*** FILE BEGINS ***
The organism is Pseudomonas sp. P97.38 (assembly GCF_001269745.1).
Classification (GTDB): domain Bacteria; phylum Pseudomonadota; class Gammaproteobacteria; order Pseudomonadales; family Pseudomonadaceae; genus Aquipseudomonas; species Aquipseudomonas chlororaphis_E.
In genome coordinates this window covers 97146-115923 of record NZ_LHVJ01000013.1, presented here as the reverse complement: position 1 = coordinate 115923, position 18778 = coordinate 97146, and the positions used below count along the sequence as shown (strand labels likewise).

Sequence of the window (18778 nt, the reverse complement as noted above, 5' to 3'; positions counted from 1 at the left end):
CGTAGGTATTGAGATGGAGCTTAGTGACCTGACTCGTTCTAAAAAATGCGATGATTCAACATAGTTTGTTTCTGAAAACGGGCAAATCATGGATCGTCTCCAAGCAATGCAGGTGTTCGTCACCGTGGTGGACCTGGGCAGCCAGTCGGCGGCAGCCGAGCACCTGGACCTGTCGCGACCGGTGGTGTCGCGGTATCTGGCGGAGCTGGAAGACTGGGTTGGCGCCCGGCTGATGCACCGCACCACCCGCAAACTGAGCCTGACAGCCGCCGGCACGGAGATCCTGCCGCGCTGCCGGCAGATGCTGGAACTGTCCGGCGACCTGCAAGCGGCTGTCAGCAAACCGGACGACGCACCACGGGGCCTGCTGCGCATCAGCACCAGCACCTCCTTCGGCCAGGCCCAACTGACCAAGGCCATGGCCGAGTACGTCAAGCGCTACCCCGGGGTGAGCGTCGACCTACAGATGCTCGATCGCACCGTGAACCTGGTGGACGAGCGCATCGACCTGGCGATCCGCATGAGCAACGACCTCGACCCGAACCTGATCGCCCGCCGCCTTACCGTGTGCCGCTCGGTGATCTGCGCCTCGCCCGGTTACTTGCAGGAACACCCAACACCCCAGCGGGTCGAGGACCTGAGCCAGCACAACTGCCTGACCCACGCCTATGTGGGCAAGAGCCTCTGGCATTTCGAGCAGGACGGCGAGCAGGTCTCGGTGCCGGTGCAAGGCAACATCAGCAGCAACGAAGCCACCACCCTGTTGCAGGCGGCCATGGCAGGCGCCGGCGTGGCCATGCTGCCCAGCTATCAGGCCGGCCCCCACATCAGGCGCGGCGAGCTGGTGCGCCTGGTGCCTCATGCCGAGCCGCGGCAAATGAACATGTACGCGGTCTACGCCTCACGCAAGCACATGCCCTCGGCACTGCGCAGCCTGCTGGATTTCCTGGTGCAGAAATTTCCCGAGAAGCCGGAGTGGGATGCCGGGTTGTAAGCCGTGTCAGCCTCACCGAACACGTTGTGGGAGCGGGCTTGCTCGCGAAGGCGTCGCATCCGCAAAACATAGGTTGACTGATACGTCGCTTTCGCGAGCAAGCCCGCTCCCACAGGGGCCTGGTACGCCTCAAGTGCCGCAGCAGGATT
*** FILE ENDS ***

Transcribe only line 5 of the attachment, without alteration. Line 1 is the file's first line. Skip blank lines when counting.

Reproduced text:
CGTAGGTATTGAGATGGAGCTTAGTGACCTGACTCGTTCTAAAAAATGCGATGATTCAACATAGTTTGTTTCTGAAAACGGGCAAATCATGGATCGTCTCCAAGCAATGCAGGTGTTCGTCACCGTGGTGGACCTGGGCAGCCAGTCGGCGGCAGCCGAGCACCTGGACCTGTCGCGACCGGTGGTGTCGCGGTATCTGGCGGAGCTGGAAGACTGGGTTGGCGCCCGGCTGATGCACCGCACCACCCGCAAACTGAGCCTGACAGCCGCCGGCACGGAGATCCTGCCGCGCTGCCGGCAGATGCTGGAACTGTCCGGCGACCTGCAAGCGGCTGTCAGCAAACCGGACGACGCACCACGGGGCCTGCTGCGCATCAGCACCAGCACCTCCTTCGGCCAGGCCCAACTGACCAAGGCCATGGCCGAGTACGTCAAGCGCTACCCCGGGGTGAGCGTCGACCTACAGATGCTCGATCGCACCGTGAACCTGGTGGACGAGCGCATCGACCTGGCGATCCGCATGAGCAACGACCTCGACCCGAACCTGATCGCCCGCCGCCTTACCGTGTGCCGCTCGGTGATCTGCGCCTCGCCCGGTTACTTGCAGGAACACCCAACACCCCAGCGGGTCGAGGACCTGAGCCAGCACAACTGCCTGACCCACGCCTATGTGGGCAAGAGCCTCTGGCATTTCGAGCAGGACGGCGAGCAGGTCTCGGTGCCGGTGCAAGGCAACATCAGCAGCAACGAAGCCACCACCCTGTTGCAGGCGGCCATGGCAGGCGCCGGCGTGGCCATGCTGCCCAGCTATCAGGCCGGCCCCCACATCAGGCGCGGCGAGCTGGTGCGCCTGGTGCCTCATGCCGAGCCGCGGCAAATGAACATGTACGCGGTCTACGCCTCACGCAAGCACATGCCCTCGGCACTGCGCAGCCTGCTGGATTTCCTGGTGCAGAAATTTCCCGAGAAGCCGGAGTGGGATGCCGGGTTGTAAGCCGTGTCAGCCTCACCGAACACGTTGTGGGAGCGGGCTTGCTCGCGAAGGCGTCGCATCCGCAAAACATAGGTTGACTGATACGTCGCTTTCGCGAGCAAGCCCGCTCCCACAGGGGCCTGGTACGCCTCAAGTGCCGCAGCAGGATT